New campaign aims to prevent accidents among Dundee families

07/06/2021

A new public health campaign, Keeping Kids Safe in the Home, which aims to reduce the number of domestic accidents involving under 5s in Dundee has been launched by the Royal Society for the Prevention of Accidents (RoSPA).
 
Evidence shows that falls, poisonings, burns and scalds – many of which happen in the home – are the most common injuries leading to A&E attendance and hospital admission for pre-school children. In Scotland, there an average each year of 1,800 children under five-years-old injured so severely that they require hospital admission due to injuries in the home.
 
NHS Tayside Director of Nursing and Midwifery Claire Pearce said “NHS Tayside’s Family Nurse Partnership and Health Visiting service is pleased to support the Keeping Kids Safe project in Dundee. 
 
“The project will help many families in the city and provides useful information and resources to help prevent accidents in the home.
 
“Sharing information and advice on how to prevent accidents can help save lives and protect families from injury. Child Safety Week is a really good opportunity to speak with friends and family to raise awareness of the risks of child accidents and discuss how they can be prevented.” 
 
In an effort to address this, RoSPA’s partners for the Keeping Kids Safe project, the Family Nurse Partnership and Health Visiting team at NHS Tayside will distribute 300 resource packs, which include information, tools and resources for parents and guardians of young children to help families avoid accidents in the home. The packs will start to be distributed from today to mark the start of ‘Child Safety Week’ which runs from 7th-13th June.
 
Commenting on the Keeping Kids Safe project in Dundee, Community Safety Minister Ash Denham said:
 
“I am pleased to see the launch of this campaign which looks to help prevent accidents in the home among babies and young children.
 
“This project provides parents of young children with trusted support and advice on how to keep their children safe from harm in the home, where we know most accidents occur.
 
“I would like to thank the Royal Society for the Prevention of Accidents for their continued dedication to help keep our children and young people in Scotland safe during these unprecedented times.”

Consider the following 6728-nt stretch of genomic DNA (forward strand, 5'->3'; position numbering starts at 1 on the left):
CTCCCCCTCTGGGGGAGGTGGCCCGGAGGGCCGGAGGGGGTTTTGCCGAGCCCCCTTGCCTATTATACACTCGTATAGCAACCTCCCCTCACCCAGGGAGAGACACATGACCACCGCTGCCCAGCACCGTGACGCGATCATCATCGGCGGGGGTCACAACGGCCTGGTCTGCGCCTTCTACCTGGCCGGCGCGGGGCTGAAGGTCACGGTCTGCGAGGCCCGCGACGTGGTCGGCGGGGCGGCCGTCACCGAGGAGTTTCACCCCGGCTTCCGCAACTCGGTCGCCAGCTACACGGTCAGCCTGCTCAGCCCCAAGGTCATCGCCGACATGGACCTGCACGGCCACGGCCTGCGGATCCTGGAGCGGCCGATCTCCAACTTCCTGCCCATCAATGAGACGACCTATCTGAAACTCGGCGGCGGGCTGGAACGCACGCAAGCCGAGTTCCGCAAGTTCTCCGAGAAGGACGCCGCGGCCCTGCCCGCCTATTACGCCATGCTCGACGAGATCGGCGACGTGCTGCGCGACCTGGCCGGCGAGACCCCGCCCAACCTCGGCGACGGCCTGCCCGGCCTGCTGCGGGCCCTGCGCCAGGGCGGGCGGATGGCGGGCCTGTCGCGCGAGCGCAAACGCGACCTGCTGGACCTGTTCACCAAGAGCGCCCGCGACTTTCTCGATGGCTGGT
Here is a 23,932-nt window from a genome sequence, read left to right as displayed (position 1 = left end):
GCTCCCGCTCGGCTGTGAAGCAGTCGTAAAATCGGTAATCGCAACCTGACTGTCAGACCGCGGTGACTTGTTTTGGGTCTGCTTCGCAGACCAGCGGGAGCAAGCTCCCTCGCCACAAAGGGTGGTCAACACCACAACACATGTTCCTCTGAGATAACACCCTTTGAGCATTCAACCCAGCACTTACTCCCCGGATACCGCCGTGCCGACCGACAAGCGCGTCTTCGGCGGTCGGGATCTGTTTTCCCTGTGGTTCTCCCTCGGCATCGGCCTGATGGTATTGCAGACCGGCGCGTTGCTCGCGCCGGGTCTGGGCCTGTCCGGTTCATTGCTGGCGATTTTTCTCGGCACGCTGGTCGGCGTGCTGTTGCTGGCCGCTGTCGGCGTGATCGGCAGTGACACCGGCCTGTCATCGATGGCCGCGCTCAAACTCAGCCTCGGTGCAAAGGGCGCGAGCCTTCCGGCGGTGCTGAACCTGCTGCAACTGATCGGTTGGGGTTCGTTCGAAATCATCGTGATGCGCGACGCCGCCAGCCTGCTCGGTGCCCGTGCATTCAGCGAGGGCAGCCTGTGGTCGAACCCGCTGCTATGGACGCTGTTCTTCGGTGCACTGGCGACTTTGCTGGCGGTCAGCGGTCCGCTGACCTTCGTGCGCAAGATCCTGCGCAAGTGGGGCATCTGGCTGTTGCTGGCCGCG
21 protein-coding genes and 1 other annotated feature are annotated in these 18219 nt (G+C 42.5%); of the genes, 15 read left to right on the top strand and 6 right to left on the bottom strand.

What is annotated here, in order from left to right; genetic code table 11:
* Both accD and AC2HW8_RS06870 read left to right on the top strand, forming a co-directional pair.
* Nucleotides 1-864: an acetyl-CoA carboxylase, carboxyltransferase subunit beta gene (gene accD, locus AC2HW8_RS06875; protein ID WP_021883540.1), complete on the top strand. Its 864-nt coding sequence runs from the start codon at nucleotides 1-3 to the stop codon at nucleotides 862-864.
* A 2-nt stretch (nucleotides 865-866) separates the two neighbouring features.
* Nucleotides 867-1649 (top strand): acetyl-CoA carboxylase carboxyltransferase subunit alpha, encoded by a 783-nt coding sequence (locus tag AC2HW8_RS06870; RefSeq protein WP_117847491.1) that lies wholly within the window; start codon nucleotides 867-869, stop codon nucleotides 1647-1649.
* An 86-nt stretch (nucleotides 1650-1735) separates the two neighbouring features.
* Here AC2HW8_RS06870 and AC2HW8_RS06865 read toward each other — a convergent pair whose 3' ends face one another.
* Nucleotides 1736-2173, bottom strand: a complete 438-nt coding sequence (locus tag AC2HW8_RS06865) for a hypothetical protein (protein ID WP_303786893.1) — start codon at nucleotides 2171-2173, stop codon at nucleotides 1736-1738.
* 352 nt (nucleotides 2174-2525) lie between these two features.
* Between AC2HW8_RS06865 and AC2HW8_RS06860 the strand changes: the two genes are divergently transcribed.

Funded by Scottish and Southern Electricity Networks Distribution (SSEN), the Keeping Kids Safe pack provides life-saving advice, tips and tools, including an easy-to-fit cupboard catch, a nursery thermometer, a falls prevention height chart, a coaster, door jammer and useful kitchen/bathroom resources (a flannel and a weaning spoon). A leaflet covering household poisons and tips to prevent children choking on small foods will also be included.
 
Liz Lumsden, RoSPA’s community safety manager for Scotland, said “More accidents happen in the home than anywhere else. Children under the age of five are among the most likely age group to end up in A&E because of a domestic accident.
 
The Keeping Kids Safe project will contribute towards the health and wellbeing of young vulnerable children by providing families with the skills, equipment and knowledge needed to prevent accidents and injury in the home. To help prevent accidents to children around the home, I would encourage parents and carers to visit our Keeping Kids Safe information hub
 
Samantha O’Connor, SSEN Distribution’s Customer Relationship Manager, said:
“We’re delighted to be working with RoSPA to boost the personal resilience of our customers in Dundee, and we hope that our Keeping Kids Safe packs will help reduce the number of accidents in the home involving young children. Each pack also includes a home emergency checklist and details of our free Priority Services Register which offers all-year-round support to customers who may need extra help during a power cut, including those with children under 5, and we would encourage anyone who thinks they may benefit to get in touch to see how we can help.”
 
RoSPA has prepared a short film to be used in the Keeping Kids Safe project, with real-life scenarios highlighting common incidents involving children under the age of five. Concerned parents and carers can visit RoSPA’s ‘Keeping Kids Safe’ web hub for further information about preventing domestic accidents.
 
 
ENDS

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